Archive by date | June 2014

Real-time tissue analysis could guide brain tumor surgery

The intraoperative mass spectrometry platform for image-guided surgery in the Advanced Mutimodality Image Guided Operating (AMIGO) suite at Brigham and Women's Hospital, Harvard Medical School as part of the National Center for Image Guided Therapy. Part of the team from left to right: Dr. David Calligaris, Postdoctoral Fellow, Dr. Sandro Santagata, Neuropathologist, Dr. Alexandra Golby, Neurosurgeon, and Isaiah Norton, Senior Programmer Analyst.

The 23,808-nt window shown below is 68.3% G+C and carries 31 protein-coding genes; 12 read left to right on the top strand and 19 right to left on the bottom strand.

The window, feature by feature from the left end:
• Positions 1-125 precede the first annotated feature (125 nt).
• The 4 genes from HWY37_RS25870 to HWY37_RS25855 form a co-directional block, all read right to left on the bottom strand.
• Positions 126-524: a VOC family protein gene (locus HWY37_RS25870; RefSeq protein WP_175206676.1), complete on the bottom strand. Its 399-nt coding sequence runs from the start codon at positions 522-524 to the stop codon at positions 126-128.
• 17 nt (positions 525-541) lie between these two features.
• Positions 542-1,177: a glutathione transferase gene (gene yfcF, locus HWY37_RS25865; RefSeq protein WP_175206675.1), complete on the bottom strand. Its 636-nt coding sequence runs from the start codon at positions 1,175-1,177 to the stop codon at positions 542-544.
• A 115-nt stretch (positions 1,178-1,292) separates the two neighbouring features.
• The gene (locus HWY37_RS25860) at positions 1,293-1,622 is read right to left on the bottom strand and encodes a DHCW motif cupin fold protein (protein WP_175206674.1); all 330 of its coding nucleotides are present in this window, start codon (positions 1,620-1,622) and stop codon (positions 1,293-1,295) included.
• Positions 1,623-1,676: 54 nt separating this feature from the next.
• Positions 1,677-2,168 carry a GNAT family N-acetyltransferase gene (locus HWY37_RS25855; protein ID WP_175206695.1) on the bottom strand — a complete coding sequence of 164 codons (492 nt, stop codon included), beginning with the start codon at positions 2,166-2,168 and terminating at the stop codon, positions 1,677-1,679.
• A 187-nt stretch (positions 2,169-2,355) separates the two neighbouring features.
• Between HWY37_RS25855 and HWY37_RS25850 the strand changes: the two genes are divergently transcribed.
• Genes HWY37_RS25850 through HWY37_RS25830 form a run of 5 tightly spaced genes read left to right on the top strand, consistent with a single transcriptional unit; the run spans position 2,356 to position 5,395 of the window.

It doesn’t get much more complicated than brain surgery. Surgeons tasked with removing brain tumors have limited information available to help them make decisions about what tissue appears cancerous and how much to excise without damaging brain regions important to key functions such as movement and speech. But decisions about how much to cut might become easier in the near future: A study published today offers a possible way to discern which brain tissue is cancerous and guide surgeons in real time. The research, which appears in the Proceedings of the National Academy of Sciences, uses a technique formerly confined to analytical chemistry labs, called mass spectrometry, to make this determination right in the operating room.  Read more